As a footnote to the paragraph above, towards the end ot the 1990s, a number of the aforementioned stations were aquired by large companies. Their DJs were fired, and then the stations were changed, in essence, into what could only be described as musical supermarkets, which adhered strictly to demographic statistics and rigid playlists. Not even existing commercial entities such as Capital Radio could escape such a take-over. Modern day radio audiences at this point in the 21st century, may well wonder if there is still a choice, and even an alternative.

The record sales charts could be a confusing affair to some. The national chart which was broadcast on the BBC station Radio One, and shown weekly on their television show Top of the Pops, was considered for a time the most accurate reflection of the pop music buying tastes in England. But on Capital Radio, the late Roger Scott would also broadcast their own chart show, which could differ greatly in some instances or almost match the BBC’s rundown. To make matters worse for fans, on Radio One DJs such as Jeff Young, The Rankin' Miss P, Sonia Frazier, Andy Peebles, and Robbie Vincent would play a selection of the latest and most popular jazz-funk, soul, reggae and disco records, whilst Greg Edwards did similar on his shows for Capital. Also the black music press, some of which had been in existence a good decade or so by then, would publish soul music charts which were usually compiled by club DJs or record stores. All would be well, if someone were to take note of one of these charts in isolation, but observing them as a whole could be quite daunting if you were really concerned about a record's sales and popularity. This is without even mentioning the charts broadcast on pirate stations. It was generally understood though, that the charts published in Blues & Soul and Black Echos magazines were the most definitive and accurate. However the data for these charts was collated, they were all important indicators of sales especially when it is considered that in order to just enter the National Top 40 as it was once known, a group would have to sell in excess of 25,000 copies of their record, and many times that amount to reach The Top 10. The way the National Charts are compiled has since been changed, and some would say this has made it far too easy for certain artists to have massive hits.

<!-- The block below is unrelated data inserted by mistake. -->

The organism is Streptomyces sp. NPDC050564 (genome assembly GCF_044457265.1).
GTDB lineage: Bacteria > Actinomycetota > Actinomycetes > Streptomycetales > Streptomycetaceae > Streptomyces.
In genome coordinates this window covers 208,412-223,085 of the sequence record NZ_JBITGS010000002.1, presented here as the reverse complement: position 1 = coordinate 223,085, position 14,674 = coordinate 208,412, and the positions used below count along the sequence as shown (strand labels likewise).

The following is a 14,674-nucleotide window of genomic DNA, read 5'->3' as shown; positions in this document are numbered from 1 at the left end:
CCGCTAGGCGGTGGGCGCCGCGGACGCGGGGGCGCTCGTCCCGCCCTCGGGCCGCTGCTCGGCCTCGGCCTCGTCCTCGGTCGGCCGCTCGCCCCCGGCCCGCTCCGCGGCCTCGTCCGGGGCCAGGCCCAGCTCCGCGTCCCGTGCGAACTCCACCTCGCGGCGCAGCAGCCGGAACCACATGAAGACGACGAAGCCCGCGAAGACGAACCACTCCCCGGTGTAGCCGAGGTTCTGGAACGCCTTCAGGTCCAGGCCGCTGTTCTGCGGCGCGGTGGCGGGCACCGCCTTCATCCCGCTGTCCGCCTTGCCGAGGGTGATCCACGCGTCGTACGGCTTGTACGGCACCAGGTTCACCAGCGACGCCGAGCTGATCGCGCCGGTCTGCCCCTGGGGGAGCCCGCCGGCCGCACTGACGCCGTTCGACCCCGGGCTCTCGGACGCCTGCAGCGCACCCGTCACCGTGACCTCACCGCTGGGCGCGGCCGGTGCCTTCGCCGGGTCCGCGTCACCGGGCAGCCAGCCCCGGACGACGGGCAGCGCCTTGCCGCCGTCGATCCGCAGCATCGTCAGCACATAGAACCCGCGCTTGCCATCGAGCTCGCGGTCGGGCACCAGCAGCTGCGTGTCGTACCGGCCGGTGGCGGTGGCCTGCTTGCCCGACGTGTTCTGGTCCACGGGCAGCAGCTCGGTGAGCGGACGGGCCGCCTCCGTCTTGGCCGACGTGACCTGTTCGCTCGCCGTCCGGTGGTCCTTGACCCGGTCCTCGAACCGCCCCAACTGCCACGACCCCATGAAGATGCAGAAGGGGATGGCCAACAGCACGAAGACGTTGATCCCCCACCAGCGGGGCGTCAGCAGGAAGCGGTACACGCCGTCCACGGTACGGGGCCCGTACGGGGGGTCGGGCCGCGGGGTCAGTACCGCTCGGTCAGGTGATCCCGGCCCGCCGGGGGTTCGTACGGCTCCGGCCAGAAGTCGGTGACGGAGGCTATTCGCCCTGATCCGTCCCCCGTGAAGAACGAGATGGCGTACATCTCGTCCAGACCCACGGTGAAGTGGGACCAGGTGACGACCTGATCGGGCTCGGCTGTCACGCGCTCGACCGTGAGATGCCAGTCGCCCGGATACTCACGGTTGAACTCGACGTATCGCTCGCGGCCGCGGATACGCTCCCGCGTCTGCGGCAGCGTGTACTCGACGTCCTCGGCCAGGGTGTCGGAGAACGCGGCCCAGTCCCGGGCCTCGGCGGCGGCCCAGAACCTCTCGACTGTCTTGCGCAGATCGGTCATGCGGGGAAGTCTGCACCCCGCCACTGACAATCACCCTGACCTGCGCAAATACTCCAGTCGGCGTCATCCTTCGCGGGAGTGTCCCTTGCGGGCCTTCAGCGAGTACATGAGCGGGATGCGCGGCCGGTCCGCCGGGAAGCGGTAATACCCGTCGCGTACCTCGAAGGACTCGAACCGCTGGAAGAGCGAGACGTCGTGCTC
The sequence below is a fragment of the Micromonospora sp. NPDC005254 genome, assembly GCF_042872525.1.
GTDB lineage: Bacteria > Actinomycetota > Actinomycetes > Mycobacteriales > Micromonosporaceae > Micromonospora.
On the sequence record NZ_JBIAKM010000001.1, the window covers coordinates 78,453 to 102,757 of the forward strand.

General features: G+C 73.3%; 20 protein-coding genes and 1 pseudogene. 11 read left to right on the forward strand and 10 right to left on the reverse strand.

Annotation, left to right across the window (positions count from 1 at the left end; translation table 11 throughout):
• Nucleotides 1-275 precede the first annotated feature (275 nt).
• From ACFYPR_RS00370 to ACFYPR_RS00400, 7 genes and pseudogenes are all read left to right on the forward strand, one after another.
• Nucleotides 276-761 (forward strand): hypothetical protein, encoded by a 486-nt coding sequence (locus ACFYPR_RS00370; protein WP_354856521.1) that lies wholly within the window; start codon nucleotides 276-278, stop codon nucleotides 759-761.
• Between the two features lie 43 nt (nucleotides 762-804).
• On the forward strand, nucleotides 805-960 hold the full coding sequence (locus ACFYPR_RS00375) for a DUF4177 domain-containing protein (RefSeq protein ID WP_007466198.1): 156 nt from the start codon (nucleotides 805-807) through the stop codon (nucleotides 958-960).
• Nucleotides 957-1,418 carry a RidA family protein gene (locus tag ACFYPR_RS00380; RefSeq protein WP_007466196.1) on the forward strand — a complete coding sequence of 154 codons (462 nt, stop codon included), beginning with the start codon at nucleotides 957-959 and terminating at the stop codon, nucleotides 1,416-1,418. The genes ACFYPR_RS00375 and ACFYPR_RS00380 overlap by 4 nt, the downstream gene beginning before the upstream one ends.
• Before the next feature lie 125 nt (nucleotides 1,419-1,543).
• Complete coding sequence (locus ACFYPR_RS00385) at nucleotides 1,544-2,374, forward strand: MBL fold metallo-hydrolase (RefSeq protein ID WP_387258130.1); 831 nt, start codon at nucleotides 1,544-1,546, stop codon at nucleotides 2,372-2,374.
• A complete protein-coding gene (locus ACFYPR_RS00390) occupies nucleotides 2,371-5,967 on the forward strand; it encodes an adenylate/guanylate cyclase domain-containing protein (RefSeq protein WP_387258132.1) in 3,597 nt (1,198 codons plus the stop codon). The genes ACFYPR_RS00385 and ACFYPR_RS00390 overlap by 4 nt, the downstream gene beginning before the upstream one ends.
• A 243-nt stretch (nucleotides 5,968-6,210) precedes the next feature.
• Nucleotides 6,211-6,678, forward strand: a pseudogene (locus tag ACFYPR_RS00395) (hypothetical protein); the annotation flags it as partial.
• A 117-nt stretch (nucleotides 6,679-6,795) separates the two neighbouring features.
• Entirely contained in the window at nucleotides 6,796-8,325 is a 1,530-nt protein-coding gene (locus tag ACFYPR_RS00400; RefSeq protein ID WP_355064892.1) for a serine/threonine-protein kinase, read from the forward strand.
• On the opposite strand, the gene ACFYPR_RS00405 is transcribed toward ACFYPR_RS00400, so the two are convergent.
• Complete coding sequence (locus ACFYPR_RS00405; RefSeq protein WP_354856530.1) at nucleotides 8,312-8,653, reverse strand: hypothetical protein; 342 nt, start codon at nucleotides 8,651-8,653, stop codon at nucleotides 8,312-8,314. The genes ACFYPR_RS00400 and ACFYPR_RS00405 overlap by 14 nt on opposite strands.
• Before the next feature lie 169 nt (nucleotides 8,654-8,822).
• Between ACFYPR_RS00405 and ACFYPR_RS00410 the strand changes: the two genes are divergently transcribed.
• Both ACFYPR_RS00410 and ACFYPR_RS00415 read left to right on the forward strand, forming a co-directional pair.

*Updated 13/9/17


The Postmaster General Tony Benn for short

The station at sea...

...and on dry land

The station and it's original frequency

The Lyceum today

The Hammersmith Palais closed during 2007

Rest in Peace

Tim Westwood

Trevor Nelson

The legendary Greg Edwards

The legendary Mix Doctor Les Adams

Graham Gold

Simon Harris

Lindsay Wesker

Pete Tong

Tony Johns